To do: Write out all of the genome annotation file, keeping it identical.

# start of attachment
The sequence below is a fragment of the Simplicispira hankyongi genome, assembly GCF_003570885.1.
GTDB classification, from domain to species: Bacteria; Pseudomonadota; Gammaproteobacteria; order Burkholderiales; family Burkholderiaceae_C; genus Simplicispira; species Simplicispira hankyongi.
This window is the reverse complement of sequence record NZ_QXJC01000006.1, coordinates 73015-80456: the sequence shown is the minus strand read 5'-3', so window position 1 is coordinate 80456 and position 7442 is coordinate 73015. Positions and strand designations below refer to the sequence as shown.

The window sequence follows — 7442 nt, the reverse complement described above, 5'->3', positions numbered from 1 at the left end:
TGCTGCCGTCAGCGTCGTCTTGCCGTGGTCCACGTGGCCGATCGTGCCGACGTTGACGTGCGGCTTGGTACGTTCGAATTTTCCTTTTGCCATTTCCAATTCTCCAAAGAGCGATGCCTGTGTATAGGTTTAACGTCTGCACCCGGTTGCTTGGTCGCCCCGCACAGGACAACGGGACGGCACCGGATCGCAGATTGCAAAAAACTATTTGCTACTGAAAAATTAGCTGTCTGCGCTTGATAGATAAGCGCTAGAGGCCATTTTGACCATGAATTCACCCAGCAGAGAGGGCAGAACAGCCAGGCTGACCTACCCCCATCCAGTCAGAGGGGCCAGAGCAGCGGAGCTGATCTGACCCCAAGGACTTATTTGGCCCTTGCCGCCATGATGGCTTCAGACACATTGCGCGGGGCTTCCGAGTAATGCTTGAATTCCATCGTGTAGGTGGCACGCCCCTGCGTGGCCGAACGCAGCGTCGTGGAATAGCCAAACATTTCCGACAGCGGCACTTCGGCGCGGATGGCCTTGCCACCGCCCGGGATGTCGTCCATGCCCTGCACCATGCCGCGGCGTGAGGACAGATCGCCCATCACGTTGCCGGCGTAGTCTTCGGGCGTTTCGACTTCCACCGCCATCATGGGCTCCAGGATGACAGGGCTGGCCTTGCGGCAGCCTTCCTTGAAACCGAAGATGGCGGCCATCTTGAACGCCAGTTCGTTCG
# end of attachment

The sequence below is a fragment of the Simplicispira hankyongi genome, assembly GCF_003570885.1.
GTDB classification, from domain to species: Bacteria; Pseudomonadota; Gammaproteobacteria; order Burkholderiales; family Burkholderiaceae_C; genus Simplicispira; species Simplicispira hankyongi.
This window is the reverse complement of sequence record NZ_QXJC01000006.1, coordinates 73015-80456: the sequence shown is the minus strand read 5'-3', so window position 1 is coordinate 80456 and position 7442 is coordinate 73015. Positions and strand designations below refer to the sequence as shown.

The window sequence follows — 7442 nt, the reverse complement described above, 5'->3', positions numbered from 1 at the left end:
TGCTGCCGTCAGCGTCGTCTTGCCGTGGTCCACGTGGCCGATCGTGCCGACGTTGACGTGCGGCTTGGTACGTTCGAATTTTCCTTTTGCCATTTCCAATTCTCCAAAGAGCGATGCCTGTGTATAGGTTTAACGTCTGCACCCGGTTGCTTGGTCGCCCCGCACAGGACAACGGGACGGCACCGGATCGCAGATTGCAAAAAACTATTTGCTACTGAAAAATTAGCTGTCTGCGCTTGATAGATAAGCGCTAGAGGCCATTTTGACCATGAATTCACCCAGCAGAGAGGGCAGAACAGCCAGGCTGACCTACCCCCATCCAGTCAGAGGGGCCAGAGCAGCGGAGCTGATCTGACCCCAAGGACTTATTTGGCCCTTGCCGCCATGATGGCTTCAGACACATTGCGCGGGGCTTCCGAGTAATGCTTGAATTCCATCGTGTAGGTGGCACGCCCCTGCGTGGCCGAACGCAGCGTCGTGGAATAGCCAAACATTTCCGACAGCGGCACTTCGGCGCGGATGGCCTTGCCACCGCCCGGGATGTCGTCCATGCCCTGCACCATGCCGCGGCGTGAGGACAGATCGCCCATCACGTTGCCGGCGTAGTCTTCGGGCGTTTCGACTTCCACCGCCATCATGGGCTCCAGGATGACAGGGCTGGCCTTGCGGCAGCCTTCCTTGAAACCGAAGATGGCGGCCATCTTGAACGCCAGTTCGTTCG